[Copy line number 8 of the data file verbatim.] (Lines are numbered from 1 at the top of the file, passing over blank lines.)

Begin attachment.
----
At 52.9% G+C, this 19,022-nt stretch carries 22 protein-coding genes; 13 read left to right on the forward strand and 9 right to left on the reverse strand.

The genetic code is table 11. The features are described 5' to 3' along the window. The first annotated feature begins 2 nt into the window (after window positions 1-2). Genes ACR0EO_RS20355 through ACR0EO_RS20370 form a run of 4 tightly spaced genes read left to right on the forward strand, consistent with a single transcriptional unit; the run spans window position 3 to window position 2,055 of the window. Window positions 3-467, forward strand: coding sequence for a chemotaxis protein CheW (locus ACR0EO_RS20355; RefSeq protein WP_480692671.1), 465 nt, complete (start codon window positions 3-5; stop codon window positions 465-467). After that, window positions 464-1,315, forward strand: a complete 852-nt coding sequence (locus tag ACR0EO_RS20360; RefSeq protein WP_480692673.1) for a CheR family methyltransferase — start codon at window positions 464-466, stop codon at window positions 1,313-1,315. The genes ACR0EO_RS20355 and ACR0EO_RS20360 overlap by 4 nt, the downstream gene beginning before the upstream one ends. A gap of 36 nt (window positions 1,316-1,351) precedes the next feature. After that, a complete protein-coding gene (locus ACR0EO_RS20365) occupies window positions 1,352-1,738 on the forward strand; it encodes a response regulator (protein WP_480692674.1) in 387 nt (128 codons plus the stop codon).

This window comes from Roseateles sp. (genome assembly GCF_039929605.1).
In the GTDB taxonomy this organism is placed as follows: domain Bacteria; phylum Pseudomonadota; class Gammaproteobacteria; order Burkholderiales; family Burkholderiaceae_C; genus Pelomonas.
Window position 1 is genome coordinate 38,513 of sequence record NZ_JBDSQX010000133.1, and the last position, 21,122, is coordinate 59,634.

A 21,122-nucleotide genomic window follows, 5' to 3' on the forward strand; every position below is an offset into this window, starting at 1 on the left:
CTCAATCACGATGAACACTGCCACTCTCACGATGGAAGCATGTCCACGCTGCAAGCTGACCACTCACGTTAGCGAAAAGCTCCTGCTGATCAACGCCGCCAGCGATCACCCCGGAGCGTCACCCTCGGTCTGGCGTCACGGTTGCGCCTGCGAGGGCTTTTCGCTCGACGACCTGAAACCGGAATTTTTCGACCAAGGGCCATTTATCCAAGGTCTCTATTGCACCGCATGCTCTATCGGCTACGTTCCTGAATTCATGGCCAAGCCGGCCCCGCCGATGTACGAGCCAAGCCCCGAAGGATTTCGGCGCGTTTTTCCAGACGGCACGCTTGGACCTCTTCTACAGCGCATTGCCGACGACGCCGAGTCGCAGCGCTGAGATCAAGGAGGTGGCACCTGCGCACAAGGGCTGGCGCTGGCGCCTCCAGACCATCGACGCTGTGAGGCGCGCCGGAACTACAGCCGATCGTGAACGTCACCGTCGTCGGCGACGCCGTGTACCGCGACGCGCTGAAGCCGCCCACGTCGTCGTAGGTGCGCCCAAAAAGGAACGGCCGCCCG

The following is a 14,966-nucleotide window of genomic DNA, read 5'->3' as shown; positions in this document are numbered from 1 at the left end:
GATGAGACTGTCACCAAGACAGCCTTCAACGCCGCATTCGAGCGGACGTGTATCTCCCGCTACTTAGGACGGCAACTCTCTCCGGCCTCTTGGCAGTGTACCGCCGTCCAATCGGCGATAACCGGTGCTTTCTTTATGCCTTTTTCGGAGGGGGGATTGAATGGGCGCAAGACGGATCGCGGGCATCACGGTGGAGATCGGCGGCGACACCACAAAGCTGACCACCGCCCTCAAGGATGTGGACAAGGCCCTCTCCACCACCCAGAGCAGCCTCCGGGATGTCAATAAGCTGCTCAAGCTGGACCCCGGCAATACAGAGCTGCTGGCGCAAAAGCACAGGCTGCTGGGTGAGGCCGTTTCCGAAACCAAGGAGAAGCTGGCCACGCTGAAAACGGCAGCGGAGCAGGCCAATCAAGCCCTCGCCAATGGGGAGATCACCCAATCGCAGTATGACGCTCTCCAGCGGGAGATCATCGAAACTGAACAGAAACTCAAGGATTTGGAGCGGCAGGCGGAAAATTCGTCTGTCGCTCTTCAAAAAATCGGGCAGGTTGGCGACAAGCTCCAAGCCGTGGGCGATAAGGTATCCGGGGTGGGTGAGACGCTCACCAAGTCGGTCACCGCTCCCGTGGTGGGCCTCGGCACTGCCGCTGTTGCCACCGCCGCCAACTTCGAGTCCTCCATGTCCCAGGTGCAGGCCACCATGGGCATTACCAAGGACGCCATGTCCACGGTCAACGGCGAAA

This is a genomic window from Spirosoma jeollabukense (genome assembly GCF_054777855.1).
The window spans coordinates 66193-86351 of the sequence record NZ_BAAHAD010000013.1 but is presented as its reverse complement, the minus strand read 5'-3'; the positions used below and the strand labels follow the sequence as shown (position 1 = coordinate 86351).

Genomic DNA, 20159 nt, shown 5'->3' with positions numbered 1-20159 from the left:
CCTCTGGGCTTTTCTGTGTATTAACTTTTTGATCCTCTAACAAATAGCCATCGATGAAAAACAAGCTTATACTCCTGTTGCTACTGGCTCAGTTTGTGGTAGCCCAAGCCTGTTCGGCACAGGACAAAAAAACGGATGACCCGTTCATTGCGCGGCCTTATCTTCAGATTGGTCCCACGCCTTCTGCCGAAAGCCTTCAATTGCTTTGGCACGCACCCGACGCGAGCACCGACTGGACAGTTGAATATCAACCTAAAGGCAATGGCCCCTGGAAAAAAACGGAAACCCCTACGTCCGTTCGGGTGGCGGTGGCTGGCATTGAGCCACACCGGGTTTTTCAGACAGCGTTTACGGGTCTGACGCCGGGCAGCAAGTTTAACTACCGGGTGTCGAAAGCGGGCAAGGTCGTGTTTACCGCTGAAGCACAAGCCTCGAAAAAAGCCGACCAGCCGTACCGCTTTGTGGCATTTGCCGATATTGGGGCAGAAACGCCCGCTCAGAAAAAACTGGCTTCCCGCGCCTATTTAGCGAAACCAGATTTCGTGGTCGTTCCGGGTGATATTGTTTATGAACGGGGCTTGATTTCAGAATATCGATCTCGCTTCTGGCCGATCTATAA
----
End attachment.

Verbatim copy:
The following is a 14,966-nucleotide window of genomic DNA, read 5'->3' as shown; positions in this document are numbered from 1 at the left end: